I find grace in the sacraments of the church. I have many unanswered difficult questions. I no longer accept magical thinking and do not agree that we must believe in creationism and a literal interpretation of scripture. I do not agree that we must ignore our conscience when it tells us to do something against church teaching (ie in the case of someone close to me using birth control due to life threatening pregnancies and an inability to use NFP)

    I find redemption, forgiveness, mercy and peace in my relationship with God. I know I have a soul and I know there is an Eternal Being.

    God (however you want to define that) is present in all that is good. I can see how much you love your kids, seek joy, and have compassion on others (notable gay/lesbian individualswhich you have touched upon). Keep asking the questions!!!

  • ‘Becca

    When my son was 4, he suddenly asked me, "Did Jesus really rise from the dead, or is that just a believing?" I said, "I believe it, and our church teaches that it is true, but I don't know for absolutely sure because I wasn't there; I didn't see exactly what happened. I believe it because I can feel that Jesus is real and alive. What happened then isn't as important as what is true now."

    The next day, my son asked, "Is everything in the whole world made really of tiny dots, or is that just a believing?" Well, hey, the idea of atoms is about as unbelievable as the idea of the resurrection, isn't it? :-)

    I agree with Caravelle that "Christians believe that…" distances you from that belief, even if Ms. Action identifies herself and you as Christians. In the case of Jesus being killed on a cross on the Friday of Passover week, that probably is a matter of historical fact rather than belief. I have always said to my child, "We are remembering when ___" about each of the events of Holy Week; if I were less certain, I'd say, "We believe that ___", but I reserve, "[name of group] believe that ___" for beliefs I don't share, for example, "Jews believe it's wrong to use a light switch on Friday night," and similar rules which may give us an opportunity to help our neighbors as we live on the same block as an Orthodox synagogue.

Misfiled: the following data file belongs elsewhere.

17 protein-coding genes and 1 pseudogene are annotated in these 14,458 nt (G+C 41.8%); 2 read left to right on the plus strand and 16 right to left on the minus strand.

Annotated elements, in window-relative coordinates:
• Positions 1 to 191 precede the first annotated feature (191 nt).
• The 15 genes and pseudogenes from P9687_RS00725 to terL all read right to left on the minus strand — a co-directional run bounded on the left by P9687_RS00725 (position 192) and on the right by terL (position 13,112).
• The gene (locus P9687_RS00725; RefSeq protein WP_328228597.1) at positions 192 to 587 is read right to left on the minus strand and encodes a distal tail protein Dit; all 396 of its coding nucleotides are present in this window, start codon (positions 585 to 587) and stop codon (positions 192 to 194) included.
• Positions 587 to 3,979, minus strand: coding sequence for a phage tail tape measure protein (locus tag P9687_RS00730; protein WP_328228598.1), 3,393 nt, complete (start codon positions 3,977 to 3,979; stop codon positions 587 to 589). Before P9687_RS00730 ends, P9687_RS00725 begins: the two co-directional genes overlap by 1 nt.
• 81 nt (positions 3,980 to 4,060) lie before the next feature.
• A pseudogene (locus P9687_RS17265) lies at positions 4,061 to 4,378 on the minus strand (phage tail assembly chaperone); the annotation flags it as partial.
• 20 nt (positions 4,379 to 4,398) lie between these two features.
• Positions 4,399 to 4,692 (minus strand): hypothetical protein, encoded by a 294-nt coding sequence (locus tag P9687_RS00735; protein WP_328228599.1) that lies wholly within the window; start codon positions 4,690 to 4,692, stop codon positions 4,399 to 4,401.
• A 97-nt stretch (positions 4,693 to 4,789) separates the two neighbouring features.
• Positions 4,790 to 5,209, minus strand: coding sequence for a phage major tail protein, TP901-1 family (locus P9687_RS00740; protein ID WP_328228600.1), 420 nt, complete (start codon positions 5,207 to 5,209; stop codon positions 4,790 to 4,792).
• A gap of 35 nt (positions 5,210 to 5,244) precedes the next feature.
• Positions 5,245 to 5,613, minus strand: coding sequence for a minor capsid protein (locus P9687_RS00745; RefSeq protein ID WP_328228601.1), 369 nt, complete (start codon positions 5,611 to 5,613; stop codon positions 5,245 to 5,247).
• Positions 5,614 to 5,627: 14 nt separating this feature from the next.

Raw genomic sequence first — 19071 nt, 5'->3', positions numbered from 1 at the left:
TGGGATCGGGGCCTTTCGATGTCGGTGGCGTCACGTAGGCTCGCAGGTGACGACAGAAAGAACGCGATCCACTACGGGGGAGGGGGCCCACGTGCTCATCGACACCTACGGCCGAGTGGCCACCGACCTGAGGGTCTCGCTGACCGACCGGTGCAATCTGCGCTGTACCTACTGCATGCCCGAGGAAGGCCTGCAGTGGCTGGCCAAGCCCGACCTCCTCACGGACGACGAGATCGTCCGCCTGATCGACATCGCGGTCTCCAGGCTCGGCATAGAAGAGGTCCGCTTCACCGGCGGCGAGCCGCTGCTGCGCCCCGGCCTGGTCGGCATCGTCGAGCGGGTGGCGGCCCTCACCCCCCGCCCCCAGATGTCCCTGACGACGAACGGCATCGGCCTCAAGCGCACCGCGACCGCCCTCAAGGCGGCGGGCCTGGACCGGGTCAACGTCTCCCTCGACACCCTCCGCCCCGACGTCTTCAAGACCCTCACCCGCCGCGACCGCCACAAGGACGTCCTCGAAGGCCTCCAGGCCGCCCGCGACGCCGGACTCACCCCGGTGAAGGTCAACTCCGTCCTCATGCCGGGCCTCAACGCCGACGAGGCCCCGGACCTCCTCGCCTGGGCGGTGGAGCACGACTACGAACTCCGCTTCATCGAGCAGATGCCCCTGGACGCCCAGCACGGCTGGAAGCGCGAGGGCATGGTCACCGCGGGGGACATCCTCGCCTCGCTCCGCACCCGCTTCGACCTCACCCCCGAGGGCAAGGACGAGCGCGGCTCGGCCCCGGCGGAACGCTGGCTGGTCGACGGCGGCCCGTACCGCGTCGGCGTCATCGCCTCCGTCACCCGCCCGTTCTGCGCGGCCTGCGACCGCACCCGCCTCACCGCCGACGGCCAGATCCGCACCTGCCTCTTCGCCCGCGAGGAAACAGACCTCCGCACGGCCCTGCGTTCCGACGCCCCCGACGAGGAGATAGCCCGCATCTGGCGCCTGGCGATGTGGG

• Rebecca

    I like how you said you are not a god unto yourself. What I appreciate so much about faith is that it coheres to the reality of sin that I see in the world, the brokenness. I love the verse in Romans 8 that says that "all creation groans." For me, it's in seeing the Scriptures as a Word outside of myself that I have hope. I know that inside me is a lot of confusion and brokenness. I need a Word outside of me to bring me truth and redemption.

    Thank you once again for sharing in an honest and vulnerable way. I think a lot of people struggle with these doubts. They just aren't honest about it. My life verse is, "I believe. Help Thou my unbelief."

  • Bethany

    I'm sorry I'm weighing in so late on this, but I couldn't not comment. You've put into words one of my hardest struggles right now–how to nurture my daughters' faith while my own is a heap of rubble. Honestly, I have no idea what I'm doing. When my six-year-old asks me questions about God, I do my best to answer her with my genuine beliefs rather than churchy answers. I don't know exactly where God is, but we can see the beautiful things he made all around us. No, I don't hear God talk, but when I get a sudden idea of how to love someone better, I think that's God communicating with me. I think heaven is a special word that means God will make everything right here on earth one day. I don't know, but the most important thing we can do is love.

    Despite feeling so muddled on these things, I don't want to just defer my girls' questions to my husband. I want them to grow up with a more open-minded view of religion than I did, and the last thing I want to do is teach them through my own actions that doubt and spiritual struggles aren't okay. If Jesus is the true representation of God, then he welcomes those of us who are feeling lost, who don't fit into the religious community, who need help to believe. "If God is a being that I will grow to love, then he will be patient with me." Exactly. And if God is real and loves intentionally and and can be trusted, then he will meet my girls in their own journeys whether or not I instill "correct" theology in them along the way.

  • Anonymous

    My faith defines who I am as a person. I grew up Catholic but it wasn't until my later teen years that my faith became personal to me. I'm not just Catholic because I was raised that way, I choose everyday to dedicate my life to Christ. I choose everyday to live for a "Yes", a yes like Mary in trust and love.

    Recently, a priest friend of mine was saying we have to be careful not to reduce our belief system to a no. "Who wants to live for a negative?", he asked and I feel like your life is an example of how right he is. It sounds like you were raised with a belief system centered around negatives. I can only imagine how hard it is to totally change how your
    approach to your faith without experiencing many doubts. Don't forget that faith is a free gift and grace from God, all you have to do is reach out and ask for it. Ask Him to show you how to live for a "Yes". How to see the beauty of His love and truth. Know that you are in my prayers as you seek the truth and always remember that the truth will set you free.

    -A fellow traveler on this earthly journey